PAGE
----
By an effort of will, the aura can be solidified, in order to be a protection in danger and a help in difficult circumstances. If completely closed, it is remarkable what feats it can accomplish. If kept clean by unselfish and loving thoughts, it will register lovely colors and forms.

Science, it appears, has not dealt much with the aura, so we do not know

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how these changes take place. According to a sentence in Sir James Jeans' book, The Universe Around Us, it would appear that there is no direct contact between the physical body and the outer world. To quote his words: -

"The wind blowing upon us is repelled by the electrical emanations from our skin when within one-thousandth of an inch from our faces, and never reaches us at all." There must, then, be a minute gap between the outer world and the aura, and one would think that reflections of that world do not affect us except as symbols, as they are supposed to do. Study, meditation and discussion may lead us to interesting revelations upon this subject. Science is beginning to grasp that etheric substances have a material basis. Some time ago there was an interesting article in the Daily Telegraph, as follows: "The production of a sheet of film, described as the thinnest thing ever made by man, was announced yesterday by the General Electric Company. The film, which is two millionths of an inch thick, and so elusive that it cannot even be felt, will be used in the manufacture of electron miscroscopic pictures".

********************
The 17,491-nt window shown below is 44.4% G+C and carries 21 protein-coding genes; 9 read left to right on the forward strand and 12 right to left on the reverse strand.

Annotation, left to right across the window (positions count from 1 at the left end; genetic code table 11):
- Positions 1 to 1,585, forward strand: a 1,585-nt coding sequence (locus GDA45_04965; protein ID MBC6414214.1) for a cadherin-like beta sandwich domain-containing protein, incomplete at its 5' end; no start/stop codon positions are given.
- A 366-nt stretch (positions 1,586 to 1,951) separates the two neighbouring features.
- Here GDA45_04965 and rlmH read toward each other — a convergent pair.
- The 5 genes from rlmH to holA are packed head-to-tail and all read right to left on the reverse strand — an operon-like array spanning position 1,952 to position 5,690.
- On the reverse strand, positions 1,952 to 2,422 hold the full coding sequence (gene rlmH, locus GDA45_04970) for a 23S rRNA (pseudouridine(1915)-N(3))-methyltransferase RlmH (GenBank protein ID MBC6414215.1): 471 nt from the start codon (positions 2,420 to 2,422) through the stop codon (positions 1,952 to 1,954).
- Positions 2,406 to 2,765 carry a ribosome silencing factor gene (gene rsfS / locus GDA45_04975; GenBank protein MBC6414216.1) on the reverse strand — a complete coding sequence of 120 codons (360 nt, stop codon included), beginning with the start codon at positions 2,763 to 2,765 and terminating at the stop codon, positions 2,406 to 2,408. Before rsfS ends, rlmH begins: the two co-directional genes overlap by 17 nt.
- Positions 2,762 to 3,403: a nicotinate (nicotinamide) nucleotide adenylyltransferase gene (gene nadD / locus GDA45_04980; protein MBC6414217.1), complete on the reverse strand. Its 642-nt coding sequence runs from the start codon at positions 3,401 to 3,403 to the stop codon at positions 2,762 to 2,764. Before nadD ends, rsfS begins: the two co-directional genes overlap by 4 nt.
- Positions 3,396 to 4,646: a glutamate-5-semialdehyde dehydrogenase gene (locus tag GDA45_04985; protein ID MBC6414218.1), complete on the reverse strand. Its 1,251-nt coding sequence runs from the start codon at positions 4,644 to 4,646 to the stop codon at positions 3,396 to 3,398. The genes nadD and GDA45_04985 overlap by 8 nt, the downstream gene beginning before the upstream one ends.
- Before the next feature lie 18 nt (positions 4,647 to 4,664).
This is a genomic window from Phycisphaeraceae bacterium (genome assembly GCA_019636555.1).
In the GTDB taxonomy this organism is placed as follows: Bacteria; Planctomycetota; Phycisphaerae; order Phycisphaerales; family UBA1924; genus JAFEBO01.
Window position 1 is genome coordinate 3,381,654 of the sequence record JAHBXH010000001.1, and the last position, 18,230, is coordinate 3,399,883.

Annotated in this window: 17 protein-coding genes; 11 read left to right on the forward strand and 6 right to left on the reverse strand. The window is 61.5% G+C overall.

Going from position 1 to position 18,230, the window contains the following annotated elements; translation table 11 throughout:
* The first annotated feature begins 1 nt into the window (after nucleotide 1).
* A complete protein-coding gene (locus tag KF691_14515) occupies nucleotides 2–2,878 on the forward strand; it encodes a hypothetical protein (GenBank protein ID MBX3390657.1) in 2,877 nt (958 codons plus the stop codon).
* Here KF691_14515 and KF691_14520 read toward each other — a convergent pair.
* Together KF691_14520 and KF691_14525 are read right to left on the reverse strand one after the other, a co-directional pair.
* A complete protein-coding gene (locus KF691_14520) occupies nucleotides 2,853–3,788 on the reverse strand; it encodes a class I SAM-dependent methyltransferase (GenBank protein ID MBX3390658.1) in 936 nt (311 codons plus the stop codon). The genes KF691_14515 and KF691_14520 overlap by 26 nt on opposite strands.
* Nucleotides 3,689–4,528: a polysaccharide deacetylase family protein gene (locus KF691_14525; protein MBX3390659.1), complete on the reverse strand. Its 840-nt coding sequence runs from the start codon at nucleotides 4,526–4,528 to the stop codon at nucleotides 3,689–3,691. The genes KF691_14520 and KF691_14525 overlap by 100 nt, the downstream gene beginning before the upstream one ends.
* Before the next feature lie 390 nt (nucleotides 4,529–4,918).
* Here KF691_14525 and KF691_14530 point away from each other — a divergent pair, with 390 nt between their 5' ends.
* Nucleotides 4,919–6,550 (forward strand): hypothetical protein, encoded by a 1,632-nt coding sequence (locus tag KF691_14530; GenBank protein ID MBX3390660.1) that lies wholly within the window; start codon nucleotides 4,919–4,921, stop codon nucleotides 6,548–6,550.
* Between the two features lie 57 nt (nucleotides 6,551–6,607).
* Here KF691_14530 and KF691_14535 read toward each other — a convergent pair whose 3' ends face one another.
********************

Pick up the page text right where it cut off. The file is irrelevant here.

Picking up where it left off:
The article goes on to say that until now an object it was desired to magnify a million times or more, under the microscope, looked like a corduroy road.

Great scientists, such as Dirac, are said to be trying to get behind matter, for which purpose they must, surely, develop that extrasensory perception, when, as Marconi said "we may find in the field of vibrations more wonders than the mind of man can conceive".

Colors in the aura are expressions of emotion. Shapes are mental concepts. Both can be, and are projected upon it by outward influences as well as by inner experience. How, then, do the outer influences reach the aura? We are told that the quanta of science are "pulses of insistence from the outer, processes manufacturing manifestations," and that electrons are forms of electric structure.

If a scientific occultist could be induced to study and meditate upon these ideas he might find valuable knowledge on the subject of auras.

Faint dark lines can be seen in an aura. In health these stand out horizontally around the edge of the aura. Disease in any organ is shown by lines drooping downward from the organ affected. The spectacles invented by Kilner are used by physicians to assist them to diagnose disease and a doctor in Eastbourne keeps a pair for that purpose. When used in the dark, they give a very good picture of the auras of his patients.